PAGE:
It is so easy to write 'she was bedbound for 4 months' after a surgery. But to actually experience being bedbound, relying on others for every small thing and being unable to paint - to do the one thing you love so very much - for 4 months is a thing of immense magnitude. The difference between being bedbound for a month or 2 or 4 is very hard to put into words.
Each day and week and month of being bedbound contains so much suffering and being utterly miserable. Every week or even hour counts. There are big sufferings and small ones and a loss of dignity and the soul-destroying feeling of being dependant on others for everything. There is so much more suffering than you can imagine, if you haven't done it. Try it for a month... or a week, and see how likely you'd be to do it to yourself again if you could at all avoid it. For any reason not connected to your health.
Frida's illness made her oppressed by tedium, very lonely and sometimes possibly suicidal. Frida wrote after one surgery that she was going through 'a desperation that no words can describe' and said that she was 'happy to be alive so long as I can paint.'
Personally I don't buy that someone as remarkable, independent and painting-obsessed as Frida would give herself even one extra month of being bedbound (and unable to paint or even to SIT) and an unpleasant and unnecessary surgery, on purpose, let alone just to get attention from someone else in such a weak and manipulative way.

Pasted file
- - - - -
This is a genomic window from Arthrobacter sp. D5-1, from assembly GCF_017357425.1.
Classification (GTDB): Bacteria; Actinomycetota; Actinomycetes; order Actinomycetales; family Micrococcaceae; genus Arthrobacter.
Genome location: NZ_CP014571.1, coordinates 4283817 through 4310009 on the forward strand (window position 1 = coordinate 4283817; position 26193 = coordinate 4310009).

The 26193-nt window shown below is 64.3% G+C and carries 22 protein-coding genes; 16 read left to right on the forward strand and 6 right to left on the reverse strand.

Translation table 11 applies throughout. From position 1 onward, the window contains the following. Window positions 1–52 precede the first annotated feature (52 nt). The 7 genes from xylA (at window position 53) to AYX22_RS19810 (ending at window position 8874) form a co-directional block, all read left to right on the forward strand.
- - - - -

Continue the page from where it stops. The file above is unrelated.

Playing up certain aspects of illness, or exaggerating them at times and demanding more care and attention from others after a surgery - maybe, but not that.
Just my opinion.
What I know for sure is that Frida was a remarkable and complicated individual and a brilliant artist. I enjoyed seeing some of the paintings reproduced in this book that I hadn't seen before and now want to see as many of them as I can, as well as learn more about Frida.
This was an interesting read overall. I'm glad too I got a copy with a Frida painting featured on the cover and not the movie-tie-in image of an actor - hate when publishers do that!
I'm looking forward to reading 'Devouring Frida' now, which comes highly recommended....more
This book is gorgeous. I love just about everything in it, all the work is of such a high quality. My favourites hands down are the beautiful laptop cThis book is gorgeous. I love just about everything in it, all the work is of such a high quality. My favourites hands down are the beautiful laptop computers though...I want one so so much. True genius!
I'm completely and utterly biased about this book, because it is my dad's book and I also did the book design. (I think I may even have taken one of tI'm completely and utterly biased about this book, because it is my dad's book and I also did the book design. (I think I may even have taken one of the photos that has a bandicoot eating watermelon in it.) But even so I just love the book and I see something new and beautiful in it every time I look through it. It is just gorgeous....more